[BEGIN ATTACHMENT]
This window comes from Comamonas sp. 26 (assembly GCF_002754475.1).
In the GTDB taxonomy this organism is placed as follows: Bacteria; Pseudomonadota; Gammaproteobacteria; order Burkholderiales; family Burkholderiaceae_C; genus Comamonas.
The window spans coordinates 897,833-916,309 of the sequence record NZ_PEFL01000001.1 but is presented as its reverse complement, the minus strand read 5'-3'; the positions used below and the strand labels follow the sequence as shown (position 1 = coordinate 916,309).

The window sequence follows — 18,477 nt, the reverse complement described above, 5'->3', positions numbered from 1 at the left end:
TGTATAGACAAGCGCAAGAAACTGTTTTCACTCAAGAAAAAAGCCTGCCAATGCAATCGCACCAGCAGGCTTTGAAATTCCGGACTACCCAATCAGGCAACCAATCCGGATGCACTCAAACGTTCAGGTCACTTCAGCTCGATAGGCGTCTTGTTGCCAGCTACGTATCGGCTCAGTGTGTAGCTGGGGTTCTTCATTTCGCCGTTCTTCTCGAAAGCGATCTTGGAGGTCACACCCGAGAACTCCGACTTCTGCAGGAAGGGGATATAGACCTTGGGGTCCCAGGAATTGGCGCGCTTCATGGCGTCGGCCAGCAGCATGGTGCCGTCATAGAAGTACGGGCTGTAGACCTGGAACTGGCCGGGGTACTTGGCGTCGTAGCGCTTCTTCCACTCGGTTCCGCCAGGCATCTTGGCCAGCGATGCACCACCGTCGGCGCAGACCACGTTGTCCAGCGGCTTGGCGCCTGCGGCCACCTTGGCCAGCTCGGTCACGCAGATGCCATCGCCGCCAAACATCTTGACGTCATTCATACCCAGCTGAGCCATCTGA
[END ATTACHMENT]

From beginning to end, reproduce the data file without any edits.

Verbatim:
This window comes from Comamonas sp. 26 (assembly GCF_002754475.1).
In the GTDB taxonomy this organism is placed as follows: Bacteria; Pseudomonadota; Gammaproteobacteria; order Burkholderiales; family Burkholderiaceae_C; genus Comamonas.
The window spans coordinates 897,833-916,309 of the sequence record NZ_PEFL01000001.1 but is presented as its reverse complement, the minus strand read 5'-3'; the positions used below and the strand labels follow the sequence as shown (position 1 = coordinate 916,309).

The window sequence follows — 18,477 nt, the reverse complement described above, 5'->3', positions numbered from 1 at the left end:
TGTATAGACAAGCGCAAGAAACTGTTTTCACTCAAGAAAAAAGCCTGCCAATGCAATCGCACCAGCAGGCTTTGAAATTCCGGACTACCCAATCAGGCAACCAATCCGGATGCACTCAAACGTTCAGGTCACTTCAGCTCGATAGGCGTCTTGTTGCCAGCTACGTATCGGCTCAGTGTGTAGCTGGGGTTCTTCATTTCGCCGTTCTTCTCGAAAGCGATCTTGGAGGTCACACCCGAGAACTCCGACTTCTGCAGGAAGGGGATATAGACCTTGGGGTCCCAGGAATTGGCGCGCTTCATGGCGTCGGCCAGCAGCATGGTGCCGTCATAGAAGTACGGGCTGTAGACCTGGAACTGGCCGGGGTACTTGGCGTCGTAGCGCTTCTTCCACTCGGTTCCGCCAGGCATCTTGGCCAGCGATGCACCACCGTCGGCGCAGACCACGTTGTCCAGCGGCTTGGCGCCTGCGGCCACCTTGGCCAGCTCGGTCACGCAGATGCCATCGCCGCCAAACATCTTGACGTCATTCATACCCAGCTGAGCCATCTGA